What is it about teaching author’s craft in nonfiction that makes us all a bit crazy as teachers? I hear my teacher friends talking about how difficult nonfiction is for their students to both read and write. There is something about the idea of “stories” that seems easier to manage. I think it has something to do with the experiences that our students have often grown up at home and at preschool on a steady diet of fiction text.
Teachers and children can often name a list of favorite books and the titles are almost always fiction. If you hear a nonfiction title, it is often from the Magic School Bus list because these books are written from that fictional perspective that hooks children into reading them. More and more, I see nonfiction books that are hard to distinguish from fiction because authors are beginning to use some elements of fiction in their writing that bridge from one to the other. Aspects of fiction writing make for interesting reading, such as:
•Starting with an interesting example – Did you know that Michael Jordan sticks his tongue when shooting the ball?
•Grabbing attention – On the moon you only weigh 20% of what you weigh on Earth.
•Emotional Language – Roller coasters scare me because I feel like I am flying out of the seat!
•Saying it simply – Bears eat berries not people.
•Surprising the reader – Leonard Da Vinci drew up a plan for a robot in 1495!
But before I can think about teaching children to use writing techniques like these, I need to think about immersing them in interesting, well written nonfiction. Some children enter my classroom thinking that nonfiction books have photos and fiction books have drawings and that is how they sort the books. If that is the starting place, then begin there and share books accordingly gradually showing the class that this is not the case. What are the topics that interest the children in my class? Do they care about dinosaurs, wild animals, animals that can be pets, the ocean, candy, favorite foods, Pokémon, Disney characters? Listening to what the children are talking about is an important way to begin to understand the “hot topics” for my grade, so this means I need to provide talking time and spend time listening and paying attention to the talk in my classroom. The children teach us so much through their conversations. I also need to build my book collection around these topics. I need to spend as much time sharing these books with my class as I do the “stories” I love as the teacher. This is a great starting point to begin teaching author’s craft in nonfiction. You can also stimulate nonfiction craft during your small groups. My science and social studies close reading packs, are perfect for that!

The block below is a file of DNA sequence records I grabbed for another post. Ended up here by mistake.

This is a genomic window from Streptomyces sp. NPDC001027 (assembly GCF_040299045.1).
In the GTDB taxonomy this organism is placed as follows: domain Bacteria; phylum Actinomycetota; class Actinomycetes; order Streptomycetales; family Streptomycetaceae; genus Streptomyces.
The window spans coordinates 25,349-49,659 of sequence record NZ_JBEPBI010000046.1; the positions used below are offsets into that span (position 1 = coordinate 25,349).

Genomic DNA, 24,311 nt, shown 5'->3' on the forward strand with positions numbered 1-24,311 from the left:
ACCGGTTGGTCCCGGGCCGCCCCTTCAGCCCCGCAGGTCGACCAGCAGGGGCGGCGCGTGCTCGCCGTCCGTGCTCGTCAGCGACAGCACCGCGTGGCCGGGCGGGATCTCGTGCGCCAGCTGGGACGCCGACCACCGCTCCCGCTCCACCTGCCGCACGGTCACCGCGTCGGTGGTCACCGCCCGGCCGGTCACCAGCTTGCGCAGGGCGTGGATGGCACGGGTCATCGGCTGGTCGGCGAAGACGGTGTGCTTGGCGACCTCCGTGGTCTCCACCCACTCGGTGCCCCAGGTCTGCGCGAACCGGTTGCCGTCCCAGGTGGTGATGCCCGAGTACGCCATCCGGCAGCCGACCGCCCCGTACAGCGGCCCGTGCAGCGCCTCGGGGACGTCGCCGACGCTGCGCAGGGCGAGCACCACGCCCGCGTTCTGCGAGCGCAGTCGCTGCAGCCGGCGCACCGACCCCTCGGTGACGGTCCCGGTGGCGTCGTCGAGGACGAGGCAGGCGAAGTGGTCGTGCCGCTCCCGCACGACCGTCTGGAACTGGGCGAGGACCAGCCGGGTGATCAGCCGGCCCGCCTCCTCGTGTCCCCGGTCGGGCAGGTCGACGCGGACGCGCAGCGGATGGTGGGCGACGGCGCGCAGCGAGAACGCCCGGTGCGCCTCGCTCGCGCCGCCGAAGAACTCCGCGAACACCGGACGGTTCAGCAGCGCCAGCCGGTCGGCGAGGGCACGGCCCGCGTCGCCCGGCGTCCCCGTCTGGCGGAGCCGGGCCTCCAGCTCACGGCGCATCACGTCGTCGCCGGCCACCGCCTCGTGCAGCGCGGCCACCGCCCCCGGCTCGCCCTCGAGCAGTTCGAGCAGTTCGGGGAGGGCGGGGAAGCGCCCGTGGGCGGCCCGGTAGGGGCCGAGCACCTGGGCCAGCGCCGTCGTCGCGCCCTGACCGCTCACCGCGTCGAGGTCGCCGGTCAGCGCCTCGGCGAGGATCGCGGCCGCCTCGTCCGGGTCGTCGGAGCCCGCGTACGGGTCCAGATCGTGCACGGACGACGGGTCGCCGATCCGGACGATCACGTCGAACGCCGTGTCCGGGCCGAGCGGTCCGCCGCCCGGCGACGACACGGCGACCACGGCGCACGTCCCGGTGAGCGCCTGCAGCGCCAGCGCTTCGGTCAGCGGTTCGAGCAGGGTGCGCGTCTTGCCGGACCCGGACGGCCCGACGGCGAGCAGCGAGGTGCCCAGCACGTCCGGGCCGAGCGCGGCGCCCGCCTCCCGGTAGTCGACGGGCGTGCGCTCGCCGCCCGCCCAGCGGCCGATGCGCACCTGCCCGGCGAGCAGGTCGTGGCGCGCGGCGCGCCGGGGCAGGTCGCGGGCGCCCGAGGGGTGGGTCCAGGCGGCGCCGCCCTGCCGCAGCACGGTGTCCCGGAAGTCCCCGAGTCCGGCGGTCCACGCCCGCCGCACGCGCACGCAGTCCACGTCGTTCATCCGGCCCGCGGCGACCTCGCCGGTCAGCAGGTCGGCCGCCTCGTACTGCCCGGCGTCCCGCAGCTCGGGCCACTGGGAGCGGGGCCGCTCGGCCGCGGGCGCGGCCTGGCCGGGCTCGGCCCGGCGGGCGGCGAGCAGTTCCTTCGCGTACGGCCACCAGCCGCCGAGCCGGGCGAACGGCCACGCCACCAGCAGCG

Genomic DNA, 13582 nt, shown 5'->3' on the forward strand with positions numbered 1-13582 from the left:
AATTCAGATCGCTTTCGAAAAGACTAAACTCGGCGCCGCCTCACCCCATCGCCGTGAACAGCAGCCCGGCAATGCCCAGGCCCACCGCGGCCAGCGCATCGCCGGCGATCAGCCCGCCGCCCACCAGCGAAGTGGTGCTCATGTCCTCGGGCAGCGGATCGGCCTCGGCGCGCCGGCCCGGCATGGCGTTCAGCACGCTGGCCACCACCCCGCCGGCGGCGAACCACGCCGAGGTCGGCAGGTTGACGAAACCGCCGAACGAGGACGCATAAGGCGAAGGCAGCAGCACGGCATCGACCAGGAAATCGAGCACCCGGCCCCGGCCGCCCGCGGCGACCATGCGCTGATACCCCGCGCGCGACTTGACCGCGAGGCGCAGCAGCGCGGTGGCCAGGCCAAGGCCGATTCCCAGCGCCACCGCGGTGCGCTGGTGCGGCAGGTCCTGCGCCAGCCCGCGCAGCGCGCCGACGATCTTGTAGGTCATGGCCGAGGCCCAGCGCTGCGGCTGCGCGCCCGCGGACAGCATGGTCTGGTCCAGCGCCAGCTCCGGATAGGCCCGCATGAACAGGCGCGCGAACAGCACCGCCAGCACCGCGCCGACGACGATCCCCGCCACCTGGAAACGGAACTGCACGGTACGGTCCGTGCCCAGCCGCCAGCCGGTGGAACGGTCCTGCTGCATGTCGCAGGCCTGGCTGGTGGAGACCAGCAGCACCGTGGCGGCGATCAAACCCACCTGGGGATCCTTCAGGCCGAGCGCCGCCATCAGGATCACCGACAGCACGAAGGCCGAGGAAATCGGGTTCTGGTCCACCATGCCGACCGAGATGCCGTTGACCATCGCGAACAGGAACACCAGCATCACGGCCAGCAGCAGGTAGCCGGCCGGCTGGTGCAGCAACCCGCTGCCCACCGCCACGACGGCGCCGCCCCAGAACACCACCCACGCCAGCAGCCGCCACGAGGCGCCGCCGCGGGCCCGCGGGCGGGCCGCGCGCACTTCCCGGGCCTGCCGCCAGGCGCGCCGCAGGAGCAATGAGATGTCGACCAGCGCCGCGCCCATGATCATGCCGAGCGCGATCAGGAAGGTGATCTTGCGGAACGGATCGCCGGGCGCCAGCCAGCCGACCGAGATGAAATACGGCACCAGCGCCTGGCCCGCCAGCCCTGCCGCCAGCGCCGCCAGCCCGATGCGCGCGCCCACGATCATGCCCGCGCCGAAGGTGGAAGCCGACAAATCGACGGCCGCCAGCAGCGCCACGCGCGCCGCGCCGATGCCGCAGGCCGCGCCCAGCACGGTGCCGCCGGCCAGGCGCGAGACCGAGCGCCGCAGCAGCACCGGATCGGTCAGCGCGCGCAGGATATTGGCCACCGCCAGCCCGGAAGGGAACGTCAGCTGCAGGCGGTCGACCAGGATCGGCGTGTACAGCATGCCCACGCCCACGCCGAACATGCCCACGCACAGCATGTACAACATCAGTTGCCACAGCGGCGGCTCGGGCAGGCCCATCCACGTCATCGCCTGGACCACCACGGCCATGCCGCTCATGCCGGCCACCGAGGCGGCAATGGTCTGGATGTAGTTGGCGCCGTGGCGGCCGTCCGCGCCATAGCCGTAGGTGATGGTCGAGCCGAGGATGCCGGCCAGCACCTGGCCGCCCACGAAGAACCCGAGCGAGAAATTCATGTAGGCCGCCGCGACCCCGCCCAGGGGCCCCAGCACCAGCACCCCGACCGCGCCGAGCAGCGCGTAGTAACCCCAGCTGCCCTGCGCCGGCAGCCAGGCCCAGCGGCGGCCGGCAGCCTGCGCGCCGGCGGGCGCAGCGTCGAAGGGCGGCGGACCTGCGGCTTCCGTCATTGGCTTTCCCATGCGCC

Once you have a collection of nonfiction text in your classroom, it seems natural to organize the books by topic. The children can find the books on their topics of interest. For teaching purposes however, I like to organize some of the books for my teaching purposes by their text structure.
Here are five basic text structures that I find myself teaching about for my primary classroom and some sample mentor texts for each:
•Problem/Solution – What is the problem and what are the ways to fix it?
o Germs Make Me Sick by Melvin Berger
o Who Eats What? by Patricia Lauber
•Cause and Effect – What happened and what was the effect (or what else happened as a result)? o Unforgettable Natural Disasters by Tamara Hollingsworth
o Nurse Soldier: The Story of Sarah Edmonds by Marissa Moss and John Hendrix
•Compare and Contrast – How are these things alike or different?
o Frogs and Toads, and Tadpoles, Too by Allan Fowler
o Snap: A Book about Alligators and Crocodiles by Melvin and Gilda Berger
•Description or List – What information is important for you to know about this topic?
o If you Lived in Colonial Times by Ann McGovern
o Penguins by Kay De Silva
•Time Order or Sequence – In what order do or did these things occur?
o Who was Walt Disney? by Whitney Stewart
o Frogs by Gail Gibbons
One last item to consider in teaching author’s craft in nonfiction, is the concept of text structures one at a time. As we explore the structure, we read and write in each structure. I also would suggest that your class decide on the brief explanation of the structure and which text examples to include.
Not all nonfiction texts follow these structures exactly, but these five will provide your students with the information needed to think about organization for nonfiction. As they read and try to write nonfiction, they will notice that sometimes there is a mix of structures in a book. These structures take the place of a storyline, and provide way of thinking about how to organize the information I am reading or how to organize what I am trying to write about. Once your students understand the text structures for nonfiction text both reading comprehension and writing of nonfiction will be easier for them to tackle!